2019 Engage Conference

The annual National Coordinating Centre for Public Engagement (NCCPE) Engage Conference took place 4-5 December 2020 in the centre of Bristol. The days consisted of a number of keynote talks interspersed with smaller group workshops and presentations. There was also a poster ‘fare’ and a ‘living library’ of individuals with particular expertise who could be consulted on a topic.

Theme of ‘disruption’

The overarching theme of the Conference was ’disruption’, by which was meant challenging the status quo and urging institutions to embed more radical forms of public engagement with research into their strategies and practice. It was noted that a lot of universities were still reluctant to share power and to be accountable to their communities and/or were hindered by systematic and structural hurdles to effective engagement. It was agreed that it was vital to have a change of mindset so that the general public are placed at the heart of everything a university does. Universities need to think carefully about what their local communities mean to them. The argument was made that only by collaborating with the public can universities acquire sufficient insight and build sufficient trust to make a truly effective contribution to tackling unprecedented global challenges and their repercussions at a local level. The more that universities can embed themselves in their communities, the easier it will be to build such collaborations.

It was noted that community and social engagement are likely to be equally valued alongside other forms of engagement in the Knowledge Exchange Framework and that they form an important part of HEBCIS reporting. It was agreed however that more could be done by all funders to promote the involvement of the public in research through existing and new funding schemes.

It was acknowledged that public involvement might not be appropriate in all aspects of research in certain areas and that it is important to understand the different points at which the public might enter in during the research cycle. For instance some of the experimental design and execution of a project about e.g. genetic modification or digital communications might require too much technical knowledge for members of the public but they could, and should, be involved in considering how these technologies might impact on or be taken up by society. Members of the public could equally help to share and promote the project findings with a non-academic audience.


In the first plenary Dr Jonathan Urch, Senior Public Engagement Officer at the University of Dundee, described how the creation of a central Public Engagement with Research Committee at the University had led to the development over the course of a year of a public engagement strategy with clear priorities and responsibilities cutting across all professional support and academic departments at the University.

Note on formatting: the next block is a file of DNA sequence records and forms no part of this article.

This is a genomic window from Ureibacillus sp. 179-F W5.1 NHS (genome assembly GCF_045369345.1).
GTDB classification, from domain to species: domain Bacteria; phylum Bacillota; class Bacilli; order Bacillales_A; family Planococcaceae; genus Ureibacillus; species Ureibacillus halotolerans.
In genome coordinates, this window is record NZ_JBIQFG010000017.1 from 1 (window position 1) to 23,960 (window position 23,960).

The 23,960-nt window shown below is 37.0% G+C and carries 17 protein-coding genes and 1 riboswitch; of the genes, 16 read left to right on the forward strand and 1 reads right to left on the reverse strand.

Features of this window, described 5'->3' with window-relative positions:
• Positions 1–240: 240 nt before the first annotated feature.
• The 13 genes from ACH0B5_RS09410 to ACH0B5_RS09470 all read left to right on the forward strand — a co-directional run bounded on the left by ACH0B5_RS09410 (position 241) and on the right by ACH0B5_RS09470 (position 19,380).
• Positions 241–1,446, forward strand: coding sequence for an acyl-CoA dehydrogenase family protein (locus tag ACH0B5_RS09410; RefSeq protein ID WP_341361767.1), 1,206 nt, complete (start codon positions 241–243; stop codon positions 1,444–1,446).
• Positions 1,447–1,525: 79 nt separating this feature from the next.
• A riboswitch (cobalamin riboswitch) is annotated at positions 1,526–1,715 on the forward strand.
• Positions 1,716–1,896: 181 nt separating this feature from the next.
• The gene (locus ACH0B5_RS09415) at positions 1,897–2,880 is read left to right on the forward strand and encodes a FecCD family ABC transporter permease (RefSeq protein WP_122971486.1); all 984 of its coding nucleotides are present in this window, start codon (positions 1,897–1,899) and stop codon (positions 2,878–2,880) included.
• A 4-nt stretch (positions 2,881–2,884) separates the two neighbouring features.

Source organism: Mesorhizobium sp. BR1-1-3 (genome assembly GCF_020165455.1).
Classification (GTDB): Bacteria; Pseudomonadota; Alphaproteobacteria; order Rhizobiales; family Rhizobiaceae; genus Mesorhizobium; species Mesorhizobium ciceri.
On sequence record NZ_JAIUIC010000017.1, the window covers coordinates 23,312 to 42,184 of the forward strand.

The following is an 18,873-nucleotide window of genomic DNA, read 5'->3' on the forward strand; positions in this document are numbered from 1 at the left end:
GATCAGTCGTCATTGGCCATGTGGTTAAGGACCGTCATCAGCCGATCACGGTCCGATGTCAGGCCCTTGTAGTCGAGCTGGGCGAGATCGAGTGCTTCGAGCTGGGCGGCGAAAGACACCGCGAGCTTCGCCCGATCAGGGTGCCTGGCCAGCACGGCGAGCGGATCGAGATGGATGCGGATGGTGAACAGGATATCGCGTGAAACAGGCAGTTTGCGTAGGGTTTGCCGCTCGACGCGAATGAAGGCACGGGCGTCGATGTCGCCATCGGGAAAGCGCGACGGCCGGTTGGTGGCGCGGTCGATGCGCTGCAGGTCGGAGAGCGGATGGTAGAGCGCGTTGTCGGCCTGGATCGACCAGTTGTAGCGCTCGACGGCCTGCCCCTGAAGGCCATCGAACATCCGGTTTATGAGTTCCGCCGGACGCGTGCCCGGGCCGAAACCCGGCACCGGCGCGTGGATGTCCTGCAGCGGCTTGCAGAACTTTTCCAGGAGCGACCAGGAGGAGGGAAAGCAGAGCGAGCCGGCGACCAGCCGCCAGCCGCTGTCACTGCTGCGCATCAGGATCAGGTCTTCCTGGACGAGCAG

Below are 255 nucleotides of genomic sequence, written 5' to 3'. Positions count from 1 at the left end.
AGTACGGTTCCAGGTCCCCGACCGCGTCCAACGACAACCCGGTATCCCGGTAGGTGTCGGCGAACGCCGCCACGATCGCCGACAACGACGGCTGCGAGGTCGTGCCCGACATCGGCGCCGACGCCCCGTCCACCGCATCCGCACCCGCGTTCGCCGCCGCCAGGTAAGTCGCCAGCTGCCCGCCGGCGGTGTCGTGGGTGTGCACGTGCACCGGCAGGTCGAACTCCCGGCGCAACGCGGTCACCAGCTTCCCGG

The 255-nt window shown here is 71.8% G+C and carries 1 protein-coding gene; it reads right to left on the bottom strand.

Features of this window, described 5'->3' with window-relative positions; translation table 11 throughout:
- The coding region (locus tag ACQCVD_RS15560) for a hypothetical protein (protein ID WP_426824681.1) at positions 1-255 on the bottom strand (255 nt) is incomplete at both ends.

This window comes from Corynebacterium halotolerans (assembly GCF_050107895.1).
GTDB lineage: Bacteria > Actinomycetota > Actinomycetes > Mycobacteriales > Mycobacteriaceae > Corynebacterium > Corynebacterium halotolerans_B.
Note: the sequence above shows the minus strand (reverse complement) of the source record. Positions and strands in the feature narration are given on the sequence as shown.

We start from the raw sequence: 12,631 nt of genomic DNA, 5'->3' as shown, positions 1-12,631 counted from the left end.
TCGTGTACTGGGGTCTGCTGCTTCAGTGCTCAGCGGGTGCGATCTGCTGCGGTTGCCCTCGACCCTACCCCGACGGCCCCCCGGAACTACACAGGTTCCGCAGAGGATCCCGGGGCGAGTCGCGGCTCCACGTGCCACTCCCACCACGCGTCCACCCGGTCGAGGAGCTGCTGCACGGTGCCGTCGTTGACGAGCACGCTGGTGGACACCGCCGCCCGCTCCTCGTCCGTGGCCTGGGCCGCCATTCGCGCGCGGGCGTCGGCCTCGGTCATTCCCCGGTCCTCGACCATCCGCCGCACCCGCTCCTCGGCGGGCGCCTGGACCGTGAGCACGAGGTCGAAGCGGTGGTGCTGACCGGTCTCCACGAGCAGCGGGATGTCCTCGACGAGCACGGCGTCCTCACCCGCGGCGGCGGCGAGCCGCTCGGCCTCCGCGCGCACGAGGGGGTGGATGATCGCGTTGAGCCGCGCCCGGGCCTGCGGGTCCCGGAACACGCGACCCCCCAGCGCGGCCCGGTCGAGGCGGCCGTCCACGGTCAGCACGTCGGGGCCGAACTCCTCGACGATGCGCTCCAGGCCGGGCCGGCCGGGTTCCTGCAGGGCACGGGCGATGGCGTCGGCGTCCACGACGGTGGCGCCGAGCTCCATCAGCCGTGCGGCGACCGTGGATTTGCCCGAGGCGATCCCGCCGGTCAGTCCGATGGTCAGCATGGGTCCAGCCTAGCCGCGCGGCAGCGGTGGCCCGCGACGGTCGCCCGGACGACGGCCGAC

A second plenary considered the relationship of public engagement to the achievement of the UN Sustainable Development Goals (SDGs). It was argued that partnership is at the heart of the goals and that they offer a shared platform for building trust and pursuing shared priorities; also a tool for mapping impact locally and globally. The value of a co-produced approach to research in driving progress towards meeting the SDGs was recognised; also planning for sustainability from the start. It was noted that a number of universities are supporting or adopting the SDGs into their governance and strategies. It was agreed that sometimes academic promotion systems can work against community engagement by excessively valuing academic outputs (publications).

Julia Unwin, Chair of ‘Civil Society Futures’ gave a keynote entitled ‘Civil Society Futures - what role for universities?’ In this she emphasised the continuities between civic and public engagement and that the term ‘civic university’ must be more than a ‘spray-on’ brand. Instead the commitment needs to be genuine, pervasive and for the long term. Another increasingly commonly-used phrase ‘anchor university’ references an institution’s regional leverage and power; however, rather than brandish that power, universities should approach the local community with humility in offering their services. Rather than imposing their own views, they must recognise the expertise by experience, the sense of pride and the self-ownership present in all communities, including the most deprived. Universities need to try as hard to win the trust of their local population as they do their students and to listen especially to the voices of those with most at stake. 

The final plenary considered the relationship between ‘civic’ and ‘public’ engagement and was chaired by Steven Hill, Director of Research at Research England. It was agreed that many universities were re-finding and redefining their ‘civic’ mission but that ‘civic’ might not be the most helpful term and that ‘place-based’ might be better and more inclusive of a university’s importance in the wider region, including in rural areas.